I’m not a terribly a superstitious person — except maybe for things like throwing spilled salt over the left shoulder. Or not rocking an empty chair. Or knocking on wood when speaking of the future.
But those are purely scientific.
I have one superstition I take seriously: It is very bad luck in West Virginia to call a good piece of legislation or public policy a “no-brainer.” For some reason, the no-brainers are the hardest things to get done here.
A case in point during the most recent legislative session was House Bill 2794. It really was, well, one of those bills that should not have required undue cerebral effort. It was a very short and simple bipartisan bill addressing summer and out-of-school food programs for K-12 students.
It would have required county school systems, with the assistance of the Office of Child Nutrition, to survey students about the availability of nutritious food when schools were closed to determine local food needs. Counties would have been required to collect information about the availability of nonschool food resources and distribute this information to all students. This wouldn’t be that hard. Often organizations such as Family Resource Networks or public libraries already have that information.
It would have required that counties provide or participate in training opportunities to provide information for organizations wishing to host summer or nonschool feeding sites again with Office of Child Nutrition assistance.
Finally, it would have counties report survey results, a summary of activities, plans and recommendations for feeding kids when school isn’t in session to the Child Nutrition Office, which would share information about innovative and successful program initiatives around the state to promote best practices.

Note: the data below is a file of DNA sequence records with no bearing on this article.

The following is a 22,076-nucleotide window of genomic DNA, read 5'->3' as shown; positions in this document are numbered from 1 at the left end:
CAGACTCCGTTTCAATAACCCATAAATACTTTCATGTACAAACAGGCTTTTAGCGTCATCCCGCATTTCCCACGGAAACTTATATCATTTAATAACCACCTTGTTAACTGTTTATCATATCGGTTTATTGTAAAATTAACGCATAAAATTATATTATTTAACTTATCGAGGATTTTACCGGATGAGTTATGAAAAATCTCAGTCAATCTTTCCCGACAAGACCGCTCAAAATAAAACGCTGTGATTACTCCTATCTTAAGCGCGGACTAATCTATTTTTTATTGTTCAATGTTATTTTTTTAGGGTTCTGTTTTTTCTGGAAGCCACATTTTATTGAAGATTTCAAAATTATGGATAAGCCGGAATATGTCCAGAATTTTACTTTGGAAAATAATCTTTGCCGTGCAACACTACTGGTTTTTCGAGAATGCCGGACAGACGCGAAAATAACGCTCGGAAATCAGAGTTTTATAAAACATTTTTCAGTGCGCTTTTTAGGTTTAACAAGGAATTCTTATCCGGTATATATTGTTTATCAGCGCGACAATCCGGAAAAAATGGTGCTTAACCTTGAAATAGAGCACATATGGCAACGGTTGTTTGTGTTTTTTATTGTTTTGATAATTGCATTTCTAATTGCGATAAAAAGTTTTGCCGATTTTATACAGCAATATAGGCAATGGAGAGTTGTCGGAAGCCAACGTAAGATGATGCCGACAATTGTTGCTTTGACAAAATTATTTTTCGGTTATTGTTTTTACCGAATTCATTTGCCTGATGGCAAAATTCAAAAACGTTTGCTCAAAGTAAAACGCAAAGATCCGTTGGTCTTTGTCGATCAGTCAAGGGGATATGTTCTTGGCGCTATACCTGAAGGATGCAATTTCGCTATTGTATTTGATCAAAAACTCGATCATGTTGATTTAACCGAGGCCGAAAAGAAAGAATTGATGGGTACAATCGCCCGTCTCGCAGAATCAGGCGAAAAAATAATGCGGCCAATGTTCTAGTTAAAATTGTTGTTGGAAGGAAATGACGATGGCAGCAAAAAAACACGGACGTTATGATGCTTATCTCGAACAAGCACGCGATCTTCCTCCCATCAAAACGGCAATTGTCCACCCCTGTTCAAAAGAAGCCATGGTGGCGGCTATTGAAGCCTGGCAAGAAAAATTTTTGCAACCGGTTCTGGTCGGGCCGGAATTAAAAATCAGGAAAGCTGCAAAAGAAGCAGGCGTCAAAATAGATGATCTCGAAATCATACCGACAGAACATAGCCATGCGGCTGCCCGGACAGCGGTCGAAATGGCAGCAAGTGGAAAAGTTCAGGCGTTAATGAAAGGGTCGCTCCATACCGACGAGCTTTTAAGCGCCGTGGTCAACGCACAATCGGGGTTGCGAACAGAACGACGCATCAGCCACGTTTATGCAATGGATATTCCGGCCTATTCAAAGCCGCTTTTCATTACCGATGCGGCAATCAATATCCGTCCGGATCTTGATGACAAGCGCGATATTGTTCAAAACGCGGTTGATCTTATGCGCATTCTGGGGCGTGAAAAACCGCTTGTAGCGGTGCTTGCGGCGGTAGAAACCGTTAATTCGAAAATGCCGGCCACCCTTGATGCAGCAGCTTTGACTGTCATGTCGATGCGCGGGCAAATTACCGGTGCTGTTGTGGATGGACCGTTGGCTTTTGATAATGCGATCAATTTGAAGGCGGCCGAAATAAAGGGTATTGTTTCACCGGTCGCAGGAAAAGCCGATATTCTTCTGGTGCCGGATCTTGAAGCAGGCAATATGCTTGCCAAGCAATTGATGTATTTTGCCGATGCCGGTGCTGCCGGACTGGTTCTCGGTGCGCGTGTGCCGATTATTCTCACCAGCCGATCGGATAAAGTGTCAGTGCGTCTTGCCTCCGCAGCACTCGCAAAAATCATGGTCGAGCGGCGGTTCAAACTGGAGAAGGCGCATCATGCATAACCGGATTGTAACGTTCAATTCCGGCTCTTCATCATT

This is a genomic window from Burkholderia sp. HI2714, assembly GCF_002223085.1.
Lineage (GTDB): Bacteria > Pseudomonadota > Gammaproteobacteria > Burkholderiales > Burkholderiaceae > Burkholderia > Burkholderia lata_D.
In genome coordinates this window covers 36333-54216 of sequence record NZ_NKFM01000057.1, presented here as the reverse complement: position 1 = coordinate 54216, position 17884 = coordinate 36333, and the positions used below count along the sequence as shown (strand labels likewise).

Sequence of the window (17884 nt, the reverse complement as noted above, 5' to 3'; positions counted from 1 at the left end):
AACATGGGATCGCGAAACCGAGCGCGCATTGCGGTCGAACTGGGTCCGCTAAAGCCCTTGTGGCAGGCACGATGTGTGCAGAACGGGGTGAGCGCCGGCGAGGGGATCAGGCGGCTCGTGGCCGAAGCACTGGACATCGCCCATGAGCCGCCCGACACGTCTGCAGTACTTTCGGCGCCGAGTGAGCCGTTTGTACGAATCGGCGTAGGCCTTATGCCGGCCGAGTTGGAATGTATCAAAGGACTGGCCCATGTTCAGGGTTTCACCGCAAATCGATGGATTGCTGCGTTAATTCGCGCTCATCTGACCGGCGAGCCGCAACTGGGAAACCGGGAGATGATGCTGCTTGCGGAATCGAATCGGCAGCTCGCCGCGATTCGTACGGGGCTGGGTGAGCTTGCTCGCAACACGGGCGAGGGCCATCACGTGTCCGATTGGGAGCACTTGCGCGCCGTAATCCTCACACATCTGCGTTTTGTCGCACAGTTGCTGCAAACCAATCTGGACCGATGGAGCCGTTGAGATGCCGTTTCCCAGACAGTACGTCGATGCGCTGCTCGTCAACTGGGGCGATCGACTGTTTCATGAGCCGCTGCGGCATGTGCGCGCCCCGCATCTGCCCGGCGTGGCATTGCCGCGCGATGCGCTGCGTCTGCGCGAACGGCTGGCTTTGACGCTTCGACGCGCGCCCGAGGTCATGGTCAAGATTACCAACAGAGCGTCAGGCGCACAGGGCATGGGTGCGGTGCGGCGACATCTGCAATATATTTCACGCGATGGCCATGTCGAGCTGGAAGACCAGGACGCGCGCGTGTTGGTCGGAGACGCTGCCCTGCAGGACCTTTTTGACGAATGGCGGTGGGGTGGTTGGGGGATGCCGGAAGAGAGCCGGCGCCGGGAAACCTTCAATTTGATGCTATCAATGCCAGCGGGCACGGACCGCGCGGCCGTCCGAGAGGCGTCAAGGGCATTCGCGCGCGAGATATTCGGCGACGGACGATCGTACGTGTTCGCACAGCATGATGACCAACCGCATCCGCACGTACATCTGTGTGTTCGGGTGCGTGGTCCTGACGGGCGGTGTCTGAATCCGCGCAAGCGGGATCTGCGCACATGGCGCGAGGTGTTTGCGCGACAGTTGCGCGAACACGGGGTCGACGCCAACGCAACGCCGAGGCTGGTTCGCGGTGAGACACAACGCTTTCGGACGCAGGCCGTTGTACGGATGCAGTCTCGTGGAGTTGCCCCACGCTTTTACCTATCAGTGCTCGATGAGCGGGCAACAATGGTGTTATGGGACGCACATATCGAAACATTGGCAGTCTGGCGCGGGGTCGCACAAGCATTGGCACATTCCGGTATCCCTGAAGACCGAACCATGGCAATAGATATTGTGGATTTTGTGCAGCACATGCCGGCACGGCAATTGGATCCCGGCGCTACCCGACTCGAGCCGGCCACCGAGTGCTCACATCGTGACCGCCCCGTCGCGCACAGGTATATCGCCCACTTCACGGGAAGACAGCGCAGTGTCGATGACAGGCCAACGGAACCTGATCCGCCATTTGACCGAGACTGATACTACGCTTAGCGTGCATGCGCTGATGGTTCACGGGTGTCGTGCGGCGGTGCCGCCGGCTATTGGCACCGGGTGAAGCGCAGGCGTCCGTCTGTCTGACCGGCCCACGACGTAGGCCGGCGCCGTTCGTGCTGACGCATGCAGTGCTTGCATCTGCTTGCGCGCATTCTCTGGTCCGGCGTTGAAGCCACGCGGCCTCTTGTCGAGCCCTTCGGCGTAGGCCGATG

The idea wasn’t just to promote summer feeding but also to prepare counties to make sure kids have access to nutritious food in emergency situations. Like the one we’re in right now.
Friends of mine, including students, worked hard to move this bill, which eventually passed the House Education Committee. Unfortunately, it was referred to the Finance Committee, even though it had no cost to the state budget.
After heroic efforts by a lot of people, the bill was placed on the agenda of House Finance and then, deliberately, skipped over. The clock ran out and the bill died.
So here we are, in a serious emergency of unknown duration. Some counties are doing amazing work in getting food out and partnering with other organizations and volunteers. Still, some kids are falling through the cracks.
If there was ever a time for something like HB 2794, this would be it.
It would be a great if Gov. Jim Justice would finish what some legislators started by issuing an executive order enacting key provisions of the bill. In or out of school, kids still need to eat.
(This ran as an op-ed in the Charleston Gazette-Mail.)